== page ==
Rocketman is a biographical musical based on the life of Elton John. The film is directed by Dexter Fletcher and written by Lee Hall. The movie follows Elton from his early days as a child prodigy to his slightly older years at the Royal Academy of Music to his musical partnership and success with Bernie Taupin. The film is titled after John’s 1972 song called “Rocketman”. I wasn’t quite sure the film was going to be any good because the trailer appeared to show the movie a little on the silly side. To my surprise, not only is it a serious movie, I also found it to be really good.
As a very young child, Reginald “Reggie” Dwight (Matthew Illesley) is raised by his cold hearted mother, Sheila (Bryce Dallas Howard) and more caring grandmother Ivy (Gemma Jones), while his father Stanley (Steven Mackintoch), is away serving in the Royal Air Force. Young Reggie (Kit Connor) shows interest in playing the piano, and soon begins studying at the Royal Academy of Music. Reggie’s father Stanley, who has never shown any love towards his son, eventually abandons his family after Sheila has an affair with another man. An older Reggie (Taron Egerton) takes up an interest in rock music artists like Elvis Presley and begins performing in local pubs, before joining a band called Bluesology.
As an adult, Reggie changes his name to Elton John and tries to find success with Dick James’ (Stephen Graham) publishing company under the management of Ray Williams (Charlie Rowe). Williams introduces Elton to songwriter Bernie Taupin (James Bell) and the two quickly form a friendship, with Bernie accepting both Elton and the fact that he is homosexual. The duo impress Dick with the song “Your Song” so he sets up a performance for them at the Troubadour in Los Angeles. The audience loves Elton’s performance. At a party afterwards, Elton feels abandoned when Bernie leaves him to be with a woman. Elton is approached by a very attractive man named John Reid (Richard Madden), who is a music manager attracted to Elton. The two sleep together, being careful not to reunite until later, as Elton had not come out as gay yet.
Reid’s influence over Elton causes him to spiral into a life of debauchery as his career takes off and he becomes a successful musician, embracing a flamboyant stage persona. After Elton appoints Reid as his new manager, Reid starts to manipulate him and insists that he come out to his mother and father as gay so they can help hide Reid and Elton’s sexual relationship from the press. Elton’s mother bluntly informs Elton that she was already aware of his sexuality and doesn’t care, telling him that he’s facing a life of being alone forever. Elton finds his father but doesn’t tell him that he’s gay, upset by his father’s happiness with his new family and ignorance of his old one. Struggling with his parental issues, as well as Reid’s increasing abuse, Elton becomes addicted to alcohol, cocaine, cannabis, and sex. Making matters worse, Elton witnesses Reid cheating on him with another man, and at a house party later that day, consumes a dangerous amount of drugs and alcohol. Elton attempts suicide by jumping into his pool while drugged to the nth degree. He is rushed to the hospital and not long after is forced back on stage to continue his performances.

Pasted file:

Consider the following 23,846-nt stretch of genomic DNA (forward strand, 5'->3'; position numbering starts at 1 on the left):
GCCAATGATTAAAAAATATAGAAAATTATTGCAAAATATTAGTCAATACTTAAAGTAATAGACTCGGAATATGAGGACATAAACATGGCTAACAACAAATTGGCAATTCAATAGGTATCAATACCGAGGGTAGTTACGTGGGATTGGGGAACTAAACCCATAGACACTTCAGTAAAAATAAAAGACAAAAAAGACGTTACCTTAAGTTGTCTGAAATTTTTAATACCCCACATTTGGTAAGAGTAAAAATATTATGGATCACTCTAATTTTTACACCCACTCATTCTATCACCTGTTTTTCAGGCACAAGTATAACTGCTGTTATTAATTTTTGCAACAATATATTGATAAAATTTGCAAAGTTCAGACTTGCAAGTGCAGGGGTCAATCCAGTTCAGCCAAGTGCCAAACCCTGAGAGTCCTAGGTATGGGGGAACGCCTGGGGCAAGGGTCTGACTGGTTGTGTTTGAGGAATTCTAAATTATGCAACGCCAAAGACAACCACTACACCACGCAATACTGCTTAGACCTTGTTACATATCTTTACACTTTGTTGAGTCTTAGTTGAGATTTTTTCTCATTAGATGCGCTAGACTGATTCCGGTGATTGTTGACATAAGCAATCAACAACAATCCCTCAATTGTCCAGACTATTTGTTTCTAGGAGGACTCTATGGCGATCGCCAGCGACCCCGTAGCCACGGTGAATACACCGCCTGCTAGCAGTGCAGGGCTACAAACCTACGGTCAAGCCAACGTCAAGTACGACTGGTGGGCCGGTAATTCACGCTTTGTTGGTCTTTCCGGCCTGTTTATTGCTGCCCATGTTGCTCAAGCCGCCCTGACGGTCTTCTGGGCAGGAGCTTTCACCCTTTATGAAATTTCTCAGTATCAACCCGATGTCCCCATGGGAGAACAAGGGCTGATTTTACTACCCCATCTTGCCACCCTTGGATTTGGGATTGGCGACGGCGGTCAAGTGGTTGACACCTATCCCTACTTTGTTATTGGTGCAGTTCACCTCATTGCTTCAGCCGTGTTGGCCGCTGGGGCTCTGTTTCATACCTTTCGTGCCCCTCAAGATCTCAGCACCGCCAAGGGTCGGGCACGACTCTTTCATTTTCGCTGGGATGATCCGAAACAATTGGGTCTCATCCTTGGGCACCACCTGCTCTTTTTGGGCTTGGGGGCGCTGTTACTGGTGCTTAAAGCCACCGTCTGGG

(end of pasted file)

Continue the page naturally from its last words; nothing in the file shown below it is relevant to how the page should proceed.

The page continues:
Rocketman is an extremely entertaining movie. It is well acted and Elton John’s music “rocks”. Elton John’s life was pretty complex and Rocketman revealed many aspects of his life. All three actors who portrayed Elton were brilliant. Between the very, very young Reggie and the oldest Elton, I can’t say who was the better actor. Before Elton John started wearing such flamboyant outfits, I don’t think a large amount of the population knew he was gay. I’m not sure his lousy upbringing and his depression was evident either. Despite the omission of the Queen of England Knighting Elton, the movie was pretty accurate and definitely exciting as well as entertaining. Rocketman sort of took on the flavor of “Bohemian Rhapsody”. However, Rocketman was released at a most inopportune time, amidst “Godzilla” and “Ma”, which were two anticipated films and one week after Walt Disney’s Aladdin, as well as two weeks after the very hot John Wick: Chapter 3. This meant box office sales would be shared between all four of these movies. None the less, I highly recommend “Rocketman” — Check It Out!
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Posted in DVD MOVIE REVIEWS
Tagged arthur, bernie taupin, bryce dallas howard, celinde schoenmaker, charlie rowe, dick james, doug weston, dr. maverick, elton john, elton's, fred, gemma jones, ivy, jamie bell, jason pennycooke, jimmy vee, john reid, kamil lemieszewski, kiki dee, kit connor, matthew illesley, rachel muldoon, ray williams, renate blauel, richard madden, sharon d. clarke, sheila eileen, stanley, stephen graham, steven mackintosh, taron egerton, Tate Donovan, tom bennett, wilson